May a Jewish Orthodox wife stop wearing her wedding ring after marriage? Can she specify that she will not wear it untill she has children?
For a good review of the significance of the wedding ring in Judaism, I recommend the section entitled "The Marriage Ring" of the book The Jewish Way in Love & Marriage, by R' Maurice Lamm. As R' Lamm explains, the technical purpose of the wedding ring is to serve as part of the binding transaction that establishes the marriage.
While there's plenty of literature on the significance of using a ring, in particular, for this purpose, there's no requirement in Jewish Law for the wife to actually wear the ring;1 all she needs to do is to accept it for the purpose of marriage at the wedding itself.
1. At least, there isn't one mentioned in this piece by R' Lamm, and there isn't one that I've ever heard of in my 3+ decades as an observant Jew.
Halachically speaking a person does not have to use a ring for kiddushin (thus the woman need not wear it). Additionally, after the ceremony is over, the wife does not have to keep whatever object that she was given (unlike the kesuvah).
However, it has become a standard custom in our society for the wife to wear a wedding ring as a sign that she is married. On the other hand, there are times when a woman (or man) would not wear a ring for practical reasons. As an example, consider someone who deals with delicate machinery or some other situation in which wearing metal could be dangerous.
What does need to be considered would be if people think that she is not married and treat her as an unmarried woman. Also if she is seen with her husband (acting as a wife), it could be a matter of mar'is ayin. If she does stop wearing the ring, people may think that the marriage is in trouble or, chas veshalom, even that they have been divorced.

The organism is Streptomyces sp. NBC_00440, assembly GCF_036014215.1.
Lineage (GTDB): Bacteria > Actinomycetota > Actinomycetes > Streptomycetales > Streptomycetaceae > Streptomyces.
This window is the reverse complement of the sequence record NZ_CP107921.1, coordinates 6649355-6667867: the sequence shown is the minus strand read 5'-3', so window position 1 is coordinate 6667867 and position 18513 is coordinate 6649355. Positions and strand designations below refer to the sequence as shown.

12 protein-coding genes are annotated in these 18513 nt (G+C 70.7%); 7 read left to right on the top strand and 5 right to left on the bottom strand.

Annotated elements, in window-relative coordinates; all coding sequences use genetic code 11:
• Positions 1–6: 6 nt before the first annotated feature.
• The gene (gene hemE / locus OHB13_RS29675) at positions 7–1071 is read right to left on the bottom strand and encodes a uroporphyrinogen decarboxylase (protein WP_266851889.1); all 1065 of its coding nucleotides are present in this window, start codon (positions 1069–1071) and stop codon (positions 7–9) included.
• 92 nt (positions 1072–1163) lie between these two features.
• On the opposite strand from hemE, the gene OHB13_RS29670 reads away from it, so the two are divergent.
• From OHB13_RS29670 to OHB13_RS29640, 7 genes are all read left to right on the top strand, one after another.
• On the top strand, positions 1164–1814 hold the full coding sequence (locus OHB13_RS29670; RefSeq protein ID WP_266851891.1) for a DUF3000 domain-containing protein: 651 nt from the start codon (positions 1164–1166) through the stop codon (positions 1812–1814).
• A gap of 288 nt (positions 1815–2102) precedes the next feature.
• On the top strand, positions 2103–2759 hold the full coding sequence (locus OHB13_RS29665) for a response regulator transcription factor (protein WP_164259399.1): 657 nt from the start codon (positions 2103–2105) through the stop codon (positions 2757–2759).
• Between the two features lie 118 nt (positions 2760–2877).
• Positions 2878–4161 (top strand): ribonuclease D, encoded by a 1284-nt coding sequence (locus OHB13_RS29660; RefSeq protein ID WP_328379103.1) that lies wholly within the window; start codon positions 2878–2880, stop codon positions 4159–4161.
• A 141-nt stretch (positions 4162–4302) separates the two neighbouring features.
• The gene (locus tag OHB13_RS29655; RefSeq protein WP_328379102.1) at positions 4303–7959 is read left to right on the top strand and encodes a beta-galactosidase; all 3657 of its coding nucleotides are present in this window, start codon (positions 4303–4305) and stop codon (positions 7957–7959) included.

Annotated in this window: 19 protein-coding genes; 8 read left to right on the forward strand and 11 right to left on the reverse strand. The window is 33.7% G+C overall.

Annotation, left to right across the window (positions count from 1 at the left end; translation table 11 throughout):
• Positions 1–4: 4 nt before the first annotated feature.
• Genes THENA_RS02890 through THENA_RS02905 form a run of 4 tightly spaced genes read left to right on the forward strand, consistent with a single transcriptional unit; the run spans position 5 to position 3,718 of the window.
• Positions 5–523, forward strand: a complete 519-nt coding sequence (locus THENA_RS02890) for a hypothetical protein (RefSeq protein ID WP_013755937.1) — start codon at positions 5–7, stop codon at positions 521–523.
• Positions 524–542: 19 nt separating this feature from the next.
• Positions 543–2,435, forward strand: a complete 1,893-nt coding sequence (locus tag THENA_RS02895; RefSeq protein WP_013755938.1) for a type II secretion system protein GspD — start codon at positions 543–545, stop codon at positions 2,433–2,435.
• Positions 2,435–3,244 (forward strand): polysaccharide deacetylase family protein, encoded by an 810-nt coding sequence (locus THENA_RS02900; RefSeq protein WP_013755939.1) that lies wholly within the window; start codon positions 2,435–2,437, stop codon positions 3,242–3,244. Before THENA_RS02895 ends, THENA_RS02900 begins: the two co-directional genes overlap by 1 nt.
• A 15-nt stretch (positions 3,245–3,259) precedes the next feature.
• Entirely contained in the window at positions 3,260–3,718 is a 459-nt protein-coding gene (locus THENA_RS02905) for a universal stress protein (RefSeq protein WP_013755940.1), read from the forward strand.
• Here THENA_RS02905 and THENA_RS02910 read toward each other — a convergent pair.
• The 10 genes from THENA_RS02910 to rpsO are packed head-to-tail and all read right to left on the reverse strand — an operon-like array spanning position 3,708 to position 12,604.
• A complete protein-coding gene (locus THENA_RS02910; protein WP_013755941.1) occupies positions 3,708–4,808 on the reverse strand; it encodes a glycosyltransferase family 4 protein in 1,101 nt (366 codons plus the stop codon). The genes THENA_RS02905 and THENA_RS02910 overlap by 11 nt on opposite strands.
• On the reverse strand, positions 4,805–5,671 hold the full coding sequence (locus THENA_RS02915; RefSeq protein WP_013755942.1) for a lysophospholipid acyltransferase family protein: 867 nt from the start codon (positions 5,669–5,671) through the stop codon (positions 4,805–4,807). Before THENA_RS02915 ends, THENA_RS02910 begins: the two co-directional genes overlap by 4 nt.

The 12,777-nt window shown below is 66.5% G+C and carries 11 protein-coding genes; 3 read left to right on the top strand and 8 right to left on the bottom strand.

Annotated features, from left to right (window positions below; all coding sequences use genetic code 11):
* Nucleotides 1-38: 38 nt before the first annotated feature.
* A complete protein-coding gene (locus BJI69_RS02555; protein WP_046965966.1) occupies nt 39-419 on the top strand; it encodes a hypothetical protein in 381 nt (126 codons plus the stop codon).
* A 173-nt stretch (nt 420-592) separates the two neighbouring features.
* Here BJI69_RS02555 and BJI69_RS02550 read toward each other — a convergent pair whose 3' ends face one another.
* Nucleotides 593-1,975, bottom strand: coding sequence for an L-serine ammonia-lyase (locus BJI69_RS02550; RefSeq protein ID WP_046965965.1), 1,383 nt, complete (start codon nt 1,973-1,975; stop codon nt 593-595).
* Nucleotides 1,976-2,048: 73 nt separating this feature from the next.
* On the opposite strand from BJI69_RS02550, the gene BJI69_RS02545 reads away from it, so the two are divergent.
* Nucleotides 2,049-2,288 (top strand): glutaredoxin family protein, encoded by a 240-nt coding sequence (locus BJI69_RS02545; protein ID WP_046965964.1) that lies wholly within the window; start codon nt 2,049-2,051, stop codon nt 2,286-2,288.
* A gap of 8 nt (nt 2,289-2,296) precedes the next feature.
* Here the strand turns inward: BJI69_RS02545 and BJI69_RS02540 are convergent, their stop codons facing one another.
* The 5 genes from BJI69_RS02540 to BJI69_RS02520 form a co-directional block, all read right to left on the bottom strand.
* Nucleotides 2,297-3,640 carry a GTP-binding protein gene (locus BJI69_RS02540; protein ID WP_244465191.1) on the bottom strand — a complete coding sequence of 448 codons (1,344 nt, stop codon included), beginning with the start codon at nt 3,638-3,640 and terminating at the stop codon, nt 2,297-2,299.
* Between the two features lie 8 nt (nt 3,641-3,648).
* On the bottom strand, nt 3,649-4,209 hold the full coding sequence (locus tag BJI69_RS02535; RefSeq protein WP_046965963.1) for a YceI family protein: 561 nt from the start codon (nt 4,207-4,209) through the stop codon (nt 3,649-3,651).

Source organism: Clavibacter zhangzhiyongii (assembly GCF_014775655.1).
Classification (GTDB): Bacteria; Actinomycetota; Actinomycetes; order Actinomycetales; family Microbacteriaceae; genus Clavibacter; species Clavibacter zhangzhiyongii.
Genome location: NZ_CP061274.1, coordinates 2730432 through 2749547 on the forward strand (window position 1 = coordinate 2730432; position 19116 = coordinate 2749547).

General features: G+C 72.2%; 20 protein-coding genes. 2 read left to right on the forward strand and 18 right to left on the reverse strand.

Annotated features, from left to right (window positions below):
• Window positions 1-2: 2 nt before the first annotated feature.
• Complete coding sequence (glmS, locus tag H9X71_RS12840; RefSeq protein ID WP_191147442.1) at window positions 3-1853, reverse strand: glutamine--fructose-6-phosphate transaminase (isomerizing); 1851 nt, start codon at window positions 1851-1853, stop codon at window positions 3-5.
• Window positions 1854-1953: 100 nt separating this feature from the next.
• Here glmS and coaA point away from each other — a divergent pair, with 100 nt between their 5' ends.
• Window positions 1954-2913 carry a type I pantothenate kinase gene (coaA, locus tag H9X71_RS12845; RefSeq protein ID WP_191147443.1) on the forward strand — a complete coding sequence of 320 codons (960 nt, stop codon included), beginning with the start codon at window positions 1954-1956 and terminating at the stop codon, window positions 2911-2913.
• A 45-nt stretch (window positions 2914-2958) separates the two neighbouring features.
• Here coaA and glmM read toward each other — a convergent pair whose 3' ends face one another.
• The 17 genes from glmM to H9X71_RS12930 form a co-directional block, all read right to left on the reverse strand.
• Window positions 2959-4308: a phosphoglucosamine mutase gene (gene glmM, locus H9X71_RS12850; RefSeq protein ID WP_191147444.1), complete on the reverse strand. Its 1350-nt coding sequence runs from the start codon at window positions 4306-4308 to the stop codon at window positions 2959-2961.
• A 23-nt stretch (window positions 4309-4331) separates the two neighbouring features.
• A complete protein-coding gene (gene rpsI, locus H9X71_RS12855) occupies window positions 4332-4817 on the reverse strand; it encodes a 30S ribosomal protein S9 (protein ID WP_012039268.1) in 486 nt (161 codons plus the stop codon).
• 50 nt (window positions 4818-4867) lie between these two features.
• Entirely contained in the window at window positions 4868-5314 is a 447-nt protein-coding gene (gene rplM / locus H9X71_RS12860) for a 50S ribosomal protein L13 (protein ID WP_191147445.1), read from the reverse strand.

According to most poskim, it is permitted to effect Kiddushin with a borrowed ring if the person you are borrowing it from knows that you’re using it for Kiddushin.17 However, to avoid a dispute one should borrow the ring from the third party as a matana al menat lhachzir (a gift given on condition that it is later returned).18
If the ring gets lost, it is possible to do the Kiddushin with a coin.19
the only possible problem that comes to mind in stopping to wear it is that she already started to do it and might have done it with the plans to continue to do it (similar to the case of washing the whole hand see halacha 8 here
It is, however, correct to stipulate that one is not accepting this practice as an obligation, but rather as a voluntary act. Thus if on a given occasion, he does not have sufficient water, he need not observe this stringency as is his ordinary practice. Indeed, it is proper to make a similar stipulation regarding all stridencies that a person desires to accept upon himself.
...Israel is accustomed to preform the betrothal with a ring, so that it be a constant commemoration on her hand)
so to stop wearing it she might needs to nullify the possible vow by a Rav
it seems that by specifying that she will not wear it until she has children
she might be making another vow/oath which is not advisable.
PS obviously if her husband wants her to wear it, it is good for her to continue to wear it, even if by law she is not obligated to do so (see other answers), see halacha 20 here and end of halacha EH 69:7 here
PPS if it is bothering her for example when she is kneading the dough obviously she can take it off
see halacha 7 here
if the person is particular about removing the ring at times, e.g., the ring has a precious stone and he is careful about removing the ring before washing so that the water does not soil it. Women are careful to remove even a ring that does not have a precious stone when kneading dough.
As for the accepted presentation of a ring at the time of Kedushin, originally any item with a value of at least one PRUTA was the norm. A ring probably became the prefered item was because it can be worn, while performing many other household tasks. However in today's world, probably a more practical item would be a wrist watch. Why? so that the wife knows how to schedule her day in order to get the meals on the table at the proper time. But there is no real obligation to actually wear the gift used at the time of Kidushin.